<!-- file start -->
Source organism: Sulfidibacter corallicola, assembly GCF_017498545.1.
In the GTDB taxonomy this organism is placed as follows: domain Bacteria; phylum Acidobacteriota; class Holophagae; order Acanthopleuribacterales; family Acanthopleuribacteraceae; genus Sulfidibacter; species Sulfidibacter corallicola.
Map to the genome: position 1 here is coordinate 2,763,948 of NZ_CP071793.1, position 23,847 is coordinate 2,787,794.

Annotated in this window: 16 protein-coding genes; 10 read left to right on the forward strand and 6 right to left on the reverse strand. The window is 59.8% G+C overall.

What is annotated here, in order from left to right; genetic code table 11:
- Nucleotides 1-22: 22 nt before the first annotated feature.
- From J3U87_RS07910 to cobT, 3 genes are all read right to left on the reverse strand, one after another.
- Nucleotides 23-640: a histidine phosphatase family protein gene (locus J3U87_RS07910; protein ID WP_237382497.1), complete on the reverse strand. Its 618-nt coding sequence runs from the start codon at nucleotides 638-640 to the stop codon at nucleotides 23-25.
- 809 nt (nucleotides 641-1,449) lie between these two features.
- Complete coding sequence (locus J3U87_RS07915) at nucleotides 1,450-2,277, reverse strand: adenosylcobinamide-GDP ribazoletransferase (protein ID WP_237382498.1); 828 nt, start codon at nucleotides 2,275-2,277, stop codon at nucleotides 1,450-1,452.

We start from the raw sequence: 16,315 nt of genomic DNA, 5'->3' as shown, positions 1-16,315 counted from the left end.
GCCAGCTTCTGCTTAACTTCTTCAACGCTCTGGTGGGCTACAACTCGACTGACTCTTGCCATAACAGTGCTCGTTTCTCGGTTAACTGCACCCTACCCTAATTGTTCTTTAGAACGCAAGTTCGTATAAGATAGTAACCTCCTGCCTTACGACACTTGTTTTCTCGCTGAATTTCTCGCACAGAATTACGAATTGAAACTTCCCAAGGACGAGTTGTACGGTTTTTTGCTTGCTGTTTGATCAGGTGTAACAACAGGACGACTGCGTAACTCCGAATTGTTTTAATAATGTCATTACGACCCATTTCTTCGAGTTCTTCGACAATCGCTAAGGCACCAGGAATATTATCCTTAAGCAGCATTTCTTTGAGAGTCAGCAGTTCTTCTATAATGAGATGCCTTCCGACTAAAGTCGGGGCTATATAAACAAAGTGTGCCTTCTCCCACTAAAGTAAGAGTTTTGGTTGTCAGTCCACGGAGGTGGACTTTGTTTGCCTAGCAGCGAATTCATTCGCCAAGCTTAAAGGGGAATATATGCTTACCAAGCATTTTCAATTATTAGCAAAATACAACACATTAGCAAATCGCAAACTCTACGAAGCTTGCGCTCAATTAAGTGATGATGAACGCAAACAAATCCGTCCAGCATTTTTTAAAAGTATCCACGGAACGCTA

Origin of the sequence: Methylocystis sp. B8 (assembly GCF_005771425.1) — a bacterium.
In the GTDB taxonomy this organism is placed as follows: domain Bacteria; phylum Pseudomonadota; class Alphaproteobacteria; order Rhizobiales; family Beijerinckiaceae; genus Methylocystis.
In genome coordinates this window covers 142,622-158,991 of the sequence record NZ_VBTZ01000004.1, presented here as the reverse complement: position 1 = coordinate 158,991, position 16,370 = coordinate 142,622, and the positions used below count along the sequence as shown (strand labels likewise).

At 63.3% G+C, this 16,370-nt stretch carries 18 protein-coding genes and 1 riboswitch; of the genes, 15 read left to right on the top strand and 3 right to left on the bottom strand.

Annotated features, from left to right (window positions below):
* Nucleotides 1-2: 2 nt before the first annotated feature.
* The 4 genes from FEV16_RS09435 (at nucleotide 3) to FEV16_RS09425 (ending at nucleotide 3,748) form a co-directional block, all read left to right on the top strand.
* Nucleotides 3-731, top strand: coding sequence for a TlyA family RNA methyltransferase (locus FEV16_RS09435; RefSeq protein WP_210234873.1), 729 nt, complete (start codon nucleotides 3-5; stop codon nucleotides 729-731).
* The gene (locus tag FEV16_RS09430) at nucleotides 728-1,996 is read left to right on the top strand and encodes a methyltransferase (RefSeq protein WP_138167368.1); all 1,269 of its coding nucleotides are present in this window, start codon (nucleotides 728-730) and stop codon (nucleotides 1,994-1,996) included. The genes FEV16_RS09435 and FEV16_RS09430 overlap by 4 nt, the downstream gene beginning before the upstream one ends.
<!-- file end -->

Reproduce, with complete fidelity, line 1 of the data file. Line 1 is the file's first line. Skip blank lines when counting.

Source organism: Sulfidibacter corallicola, assembly GCF_017498545.1.